Ordering from HIGH TIMES leads to bust

By chillinwill · Mar 24, 2009 ·
  1. chillinwill
    GRAND RAPIDS -- Wednesday March 18 -- Longtime Press sports columnist David Mayo, accused of growing marijuana in his Northeast Side home, was targeted for investigation after police tracked shipping invoices of a company that advertises in "High Times" magazine, court records showed.
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    Armed with that information, police sought utility bills, which showed Mayo's electric use was more than twice that of his neighbors.

    Police also put his home under surveillance and determined he did not bring his trash to the curb, which is common among marijuana growers, police said.

    Investigators in early January also noted a "large amount of mold" under the eaves on the outside of his house, which suggested to them strong grow lights were being used inside the residence, heating the room where marijuana was being grown, and causing condensation on the exterior.

    The allegations were contained in search-warrant affidavits made public this week.

    Sheriff's Lt. Kevin Kelley confirmed police based the investigation on items shipped by companies that advertised in "High Times" and other pro-marijuana publications.
    Courtesy PhotoEvidence: Authorities found Mason jars filled with marijuana buds inside David Mayo's house on Fuller Avenue NE in Plainfideld Township.

    Mayo bought, "on 11 occasions, hydroponic growing equipment that is specialized in indoor marijuana growing," according to sheriff's Detective Sgt. Todd Butler, who said local authorities received information from the High Intensity Drug Trafficking Area Program, a project of the Office of National Drug Control Policy.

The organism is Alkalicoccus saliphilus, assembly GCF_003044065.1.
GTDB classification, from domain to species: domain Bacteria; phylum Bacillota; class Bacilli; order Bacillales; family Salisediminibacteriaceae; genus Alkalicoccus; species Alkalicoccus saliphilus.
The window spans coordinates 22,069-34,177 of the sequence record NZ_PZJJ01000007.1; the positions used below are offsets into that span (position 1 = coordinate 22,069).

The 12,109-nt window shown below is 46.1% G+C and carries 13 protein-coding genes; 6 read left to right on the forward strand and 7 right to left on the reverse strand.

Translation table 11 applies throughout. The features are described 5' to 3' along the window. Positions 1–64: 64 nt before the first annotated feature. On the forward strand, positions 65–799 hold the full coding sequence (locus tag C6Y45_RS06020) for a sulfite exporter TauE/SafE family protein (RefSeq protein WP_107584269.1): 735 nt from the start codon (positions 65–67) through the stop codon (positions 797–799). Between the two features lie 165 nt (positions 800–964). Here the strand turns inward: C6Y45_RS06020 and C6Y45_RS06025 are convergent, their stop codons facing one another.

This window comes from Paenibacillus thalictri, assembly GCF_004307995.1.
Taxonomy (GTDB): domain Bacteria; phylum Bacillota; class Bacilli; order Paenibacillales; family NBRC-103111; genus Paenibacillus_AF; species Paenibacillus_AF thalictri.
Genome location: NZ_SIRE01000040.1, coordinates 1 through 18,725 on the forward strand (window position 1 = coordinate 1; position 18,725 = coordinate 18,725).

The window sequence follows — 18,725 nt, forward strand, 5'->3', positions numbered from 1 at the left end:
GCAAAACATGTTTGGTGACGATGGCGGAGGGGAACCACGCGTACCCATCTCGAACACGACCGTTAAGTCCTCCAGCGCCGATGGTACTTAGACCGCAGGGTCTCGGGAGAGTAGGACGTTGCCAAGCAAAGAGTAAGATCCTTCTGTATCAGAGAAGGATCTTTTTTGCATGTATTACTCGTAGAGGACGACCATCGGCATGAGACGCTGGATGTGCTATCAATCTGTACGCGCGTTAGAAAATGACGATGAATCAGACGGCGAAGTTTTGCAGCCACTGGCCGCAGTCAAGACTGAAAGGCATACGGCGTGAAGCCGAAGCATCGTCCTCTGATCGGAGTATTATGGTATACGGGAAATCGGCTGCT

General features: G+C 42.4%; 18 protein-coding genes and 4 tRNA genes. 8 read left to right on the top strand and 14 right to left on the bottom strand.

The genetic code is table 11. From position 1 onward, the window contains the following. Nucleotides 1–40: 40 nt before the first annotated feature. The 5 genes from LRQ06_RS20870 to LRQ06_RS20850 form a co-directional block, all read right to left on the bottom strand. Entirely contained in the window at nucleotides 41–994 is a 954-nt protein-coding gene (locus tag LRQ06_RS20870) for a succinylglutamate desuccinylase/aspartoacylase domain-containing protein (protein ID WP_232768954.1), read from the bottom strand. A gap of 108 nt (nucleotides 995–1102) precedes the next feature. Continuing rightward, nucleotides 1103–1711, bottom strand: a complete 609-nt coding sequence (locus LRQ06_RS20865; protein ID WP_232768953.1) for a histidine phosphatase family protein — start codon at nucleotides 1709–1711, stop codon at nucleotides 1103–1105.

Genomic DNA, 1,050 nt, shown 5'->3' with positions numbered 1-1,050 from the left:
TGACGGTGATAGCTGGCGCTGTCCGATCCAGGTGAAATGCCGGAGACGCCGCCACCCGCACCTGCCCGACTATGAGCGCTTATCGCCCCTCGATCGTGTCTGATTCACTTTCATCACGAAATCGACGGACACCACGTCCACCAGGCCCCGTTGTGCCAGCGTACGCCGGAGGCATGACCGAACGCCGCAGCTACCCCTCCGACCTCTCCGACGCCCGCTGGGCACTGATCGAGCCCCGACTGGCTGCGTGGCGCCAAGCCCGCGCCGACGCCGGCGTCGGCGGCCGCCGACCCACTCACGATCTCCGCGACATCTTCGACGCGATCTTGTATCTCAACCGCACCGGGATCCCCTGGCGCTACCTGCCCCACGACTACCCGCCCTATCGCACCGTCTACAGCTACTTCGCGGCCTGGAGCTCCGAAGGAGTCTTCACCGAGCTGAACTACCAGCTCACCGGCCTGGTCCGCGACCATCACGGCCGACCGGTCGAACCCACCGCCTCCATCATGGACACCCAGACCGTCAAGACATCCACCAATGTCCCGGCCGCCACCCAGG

"Operation Green Thumb has access to shipping invoices from suppliers who advertise their indoor marijuana-growing equipment in magazines such as 'High Times.' David Mayo bought his hydroponic equipment from one of the suppliers that do, in fact, advertise in this (manner)."

    Mayo's lawyer, Bruce Block, could not be reached for comment, but earlier said he was reviewing police information to determine whether he should challenge the reason officers had probable cause to enter Mayo's Fuller Avenue NE house Jan. 19.

    Mayo is suspended from The Press pending the legal outcome. He awaits trial on charges of growing from 20 to 200 plants, which carries a maximum penalty of seven years in prison, and a high-court misdemeanor charge of maintaining a drug house. Prosecutors have offered to reduce charges to a four-year felony if he pleads guilty.

    Police say 71 marijuana plants and 32 ounces of packaged marijuana were found in the home.

    Mayo's wife, Denise, awaits trial on charges of marijuana possession and maintaining a drug house.

    Both are free on personal recognizance bonds.

    Mayo, with no prior criminal record, has worked for The Press since 1985

    by John Agar
    The Grand Rapids Press
    Wednesday March 18, 2009, 8:33 AM

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